Review: T2 Trainspotting

First there was an opportunity……then there was a betrayal. Twenty years have gone by. Much has changed but just as much remains the same. Mark Renton (Ewan McGregor) returns to the only place he can ever call home. They are waiting for him: Spud (Ewen Bremner), Sick Boy (Jonny Lee Miller), and Begbie (Robert Carlyle). Other old friends are waiting too: sorrow, loss, joy, vengeance, hatred, friendship, love, longing, fear, regret, diamorphine, self-destruction and mortal danger, they are all lined up to welcome him, ready to join the dance. Written by Sony Pictures Entertainment.
-Synopsis taken from IMDB

I feel like all my reviews at the moment are “The reason this film wasn’t brilliant was because it was, in essence, wasted potential.” But for me, that is the summary I would use for T2.

An aside… what is it with the only films being made at the moment being sequels and remakes? Is it that difficult to find more book adaptations or original plot ideas? The Oscar nominations might be a little heavy-going but at least they’re full of originality!

The vast majority of the film was setting the scene for the ‘betrayal’ and played largely off references to the first. This was certainly not a stand-alone-film. That isn’t an insult as it was advertised heavily as being a sequel to a cult classic. If you enjoyed the first, then you’re likely to enjoy the second. On the whole, if you went in expecting it to be as good, you were bound to be disappointed.

Begbie was being cast as the villain in this film and Robert Cartlyle was amazing. That man is such a versatile and outstanding actor. Ewan McGregor is fantastic in everything he’s in and the fact that he was able to get back into a character that initiated his career was admirable. I know that there was a disagreement between the director and him for a considerable length of time but hearing them talk about it on the Graham Norton show it’s clear that they’ve set all their differences aside. It was clear that this time around, these characters reached new depths I didn’t think fathomable.

There was a moment towards the end that would have changed my impression of the film substantially. In the first film they killed off a main character… and it actually added to the plot. I think we all knew they wouldn’t do it again. When that was happening… I found myself being amazed by the shock and I was empathetic for all of the characters. They didn’t, however, follow through with it… leaving me with a bit of a lackluster sensation about the film.


Come on, guys! 2017 has to be better for film!!

Character writing = Good.
Plot = Hit and miss.
Acting = Incredible.
Enjoyment Factor = 6.5/10


Review: Trolls

From the creators of Shrek comes the most smart, funny, irreverent animated comedy of the year, DreamWorks’ Trolls. This holiday season, enter a colourful, wondrous world populated by hilariously unforgettable characters and discover the story of the overly optimistic Trolls, with a constant song on their lips, and the comically pessimistic Bergens, who are only happy when they have trolls in their stomach. Featuring original music from Justin Timberlake, and soon-to-be classic mash-ups of songs from other popular artists, the film stars the voice talents of Anna Kendrick, Justin Timberlake, Russell Brand, James Corden, Kunal Nayyar, Ron Funches, Icona Pop, Gwen Stefani, and many more.

I will always remain to be a person that adores easy-watching family films; which is why Disney and Pixar will never cease to captivate me. I have an inital opinion that Dreamworks can be hit and miss but the fact that Anna Kendrick was amongst the cast made me optimistic about this one. Also, when someone dabbles in something you have fond childhood memories off, it can make you skeptical and for this reason, it’s safe to say that I approached this film with caution.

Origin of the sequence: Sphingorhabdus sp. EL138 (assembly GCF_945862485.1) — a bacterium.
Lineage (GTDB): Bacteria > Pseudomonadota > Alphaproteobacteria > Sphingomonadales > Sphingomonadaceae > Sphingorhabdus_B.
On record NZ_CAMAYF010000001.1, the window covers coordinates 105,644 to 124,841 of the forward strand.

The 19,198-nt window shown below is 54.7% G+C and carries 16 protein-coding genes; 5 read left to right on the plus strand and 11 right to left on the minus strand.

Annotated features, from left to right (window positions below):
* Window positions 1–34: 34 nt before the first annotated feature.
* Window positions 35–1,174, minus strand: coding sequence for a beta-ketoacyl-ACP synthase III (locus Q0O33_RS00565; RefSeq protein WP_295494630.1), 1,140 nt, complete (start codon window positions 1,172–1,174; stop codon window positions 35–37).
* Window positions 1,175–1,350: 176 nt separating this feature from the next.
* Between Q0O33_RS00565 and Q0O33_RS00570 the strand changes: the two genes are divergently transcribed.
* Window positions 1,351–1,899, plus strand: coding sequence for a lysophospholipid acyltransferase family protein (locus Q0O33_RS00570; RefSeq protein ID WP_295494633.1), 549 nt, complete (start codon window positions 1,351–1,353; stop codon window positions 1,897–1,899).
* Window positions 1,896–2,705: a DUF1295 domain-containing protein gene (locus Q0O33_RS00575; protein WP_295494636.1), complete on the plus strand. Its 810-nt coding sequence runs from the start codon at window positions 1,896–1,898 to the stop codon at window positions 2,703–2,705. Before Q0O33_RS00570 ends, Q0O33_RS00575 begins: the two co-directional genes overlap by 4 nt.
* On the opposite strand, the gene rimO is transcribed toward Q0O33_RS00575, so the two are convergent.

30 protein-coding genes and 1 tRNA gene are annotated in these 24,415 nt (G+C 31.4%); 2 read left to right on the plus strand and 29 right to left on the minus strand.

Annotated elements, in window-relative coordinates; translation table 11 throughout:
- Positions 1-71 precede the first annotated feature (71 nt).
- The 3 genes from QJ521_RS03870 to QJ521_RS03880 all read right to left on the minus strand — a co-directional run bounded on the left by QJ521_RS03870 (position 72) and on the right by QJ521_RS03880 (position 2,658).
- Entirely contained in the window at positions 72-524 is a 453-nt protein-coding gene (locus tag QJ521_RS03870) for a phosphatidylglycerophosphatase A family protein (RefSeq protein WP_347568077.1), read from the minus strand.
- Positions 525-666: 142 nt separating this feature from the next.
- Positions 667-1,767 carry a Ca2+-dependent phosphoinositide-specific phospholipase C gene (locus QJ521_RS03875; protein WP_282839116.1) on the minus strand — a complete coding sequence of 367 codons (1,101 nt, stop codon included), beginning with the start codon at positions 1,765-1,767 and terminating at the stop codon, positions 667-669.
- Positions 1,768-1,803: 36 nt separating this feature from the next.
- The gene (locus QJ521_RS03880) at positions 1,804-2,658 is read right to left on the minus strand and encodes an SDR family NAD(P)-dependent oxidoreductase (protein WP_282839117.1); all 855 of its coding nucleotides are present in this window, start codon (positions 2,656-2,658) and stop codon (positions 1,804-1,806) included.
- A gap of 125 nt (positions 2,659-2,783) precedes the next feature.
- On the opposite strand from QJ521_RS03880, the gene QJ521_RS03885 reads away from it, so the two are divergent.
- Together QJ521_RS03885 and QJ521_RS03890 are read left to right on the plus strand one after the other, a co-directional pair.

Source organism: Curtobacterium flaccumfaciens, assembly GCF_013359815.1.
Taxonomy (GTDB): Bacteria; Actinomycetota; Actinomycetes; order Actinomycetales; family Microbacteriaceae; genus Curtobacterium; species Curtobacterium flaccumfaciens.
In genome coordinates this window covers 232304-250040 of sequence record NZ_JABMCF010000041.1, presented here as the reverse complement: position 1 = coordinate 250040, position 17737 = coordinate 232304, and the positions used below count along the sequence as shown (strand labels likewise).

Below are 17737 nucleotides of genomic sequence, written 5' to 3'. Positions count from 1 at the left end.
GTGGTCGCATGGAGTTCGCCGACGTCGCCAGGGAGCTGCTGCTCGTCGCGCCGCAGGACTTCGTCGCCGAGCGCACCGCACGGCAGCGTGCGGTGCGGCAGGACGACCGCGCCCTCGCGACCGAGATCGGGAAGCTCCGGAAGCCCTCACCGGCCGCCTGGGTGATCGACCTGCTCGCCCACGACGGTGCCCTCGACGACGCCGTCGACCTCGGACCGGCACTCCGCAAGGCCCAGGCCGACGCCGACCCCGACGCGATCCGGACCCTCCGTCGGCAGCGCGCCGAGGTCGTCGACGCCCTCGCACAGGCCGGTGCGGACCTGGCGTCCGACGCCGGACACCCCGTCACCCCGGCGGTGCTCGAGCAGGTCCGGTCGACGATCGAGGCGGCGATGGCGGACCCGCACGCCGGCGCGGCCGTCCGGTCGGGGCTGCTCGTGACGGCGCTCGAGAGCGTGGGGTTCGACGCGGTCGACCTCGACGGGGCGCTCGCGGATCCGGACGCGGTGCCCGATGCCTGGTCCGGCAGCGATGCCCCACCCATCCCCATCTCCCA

Within a few minutes, I was confident that even if the film was awful, I would leave with a smile on my face simply because of the catchy music, multitude of colours and the abundance of happiness. I, actually, found it incredibly cute and worthwhile watching.

Visually, it was hard not to be blown away with the incredible bright colours that, even though they could have become garish at some stage, always stayed the right side of the line. Colour makes you happy! I didn’t even realise just how much it can affect you until now! Poppy should teach a master class in scrapbooking happiness into the hearts of people – I was practically skipping out of the screen!

Anna Kendrick and Justin Timberlake did a wonderful job as the protagonist couple and even though the ending was wonderfully predictable from the beginning, I was executed with a laugh and warm feeling inside – not an eyeroll or tut anywhere!

I liked the use of the literal “happiness is on the inside” thing with the fact that the Bergens believed they could only access happiness by digesting it and even better that there was a moral within the story as well! Children will hopefully be leaving believing that they don’t have to eat to be happy – whether that was an intention to reduce childhood obesity or not, I think it might’ve worked. On leaving the cinema, I heard a child say that he knows happiness is on the inside and eating stuff won’t help. Sure, he was probably about 5 and not craving a chocolate bar, but it was progess!

Well done, Dreamworks! My favourite in a long time! A new go-to happy film and with an amazing soundtrack!!!!!

Review: Girl on the Train (Film)

Ultimately, I was disappointed. I really don’t think that the film lived up to the hype that it’d had for months. Also, I’m not sure that I’ve been this disappointed in a book-film adaptation in a while.

Don’t get me wrong, I did find the book a little slow. It was unique in the sense that it remained a page turner despite lacking pace. I conclude that it most likely achieved this because of the confusion that it placed on the reader; you were left continually wondering what was real and what wasn’t. I’ve always been the type of person that has unintentionally been able to predict the endings and twists to stories. It can be irritating but when I read Girl on the Train, I couldn’t see where it was going (hence the “page turner.”) And yet with every turned page, it still lacked pace, adrenaline, fervour…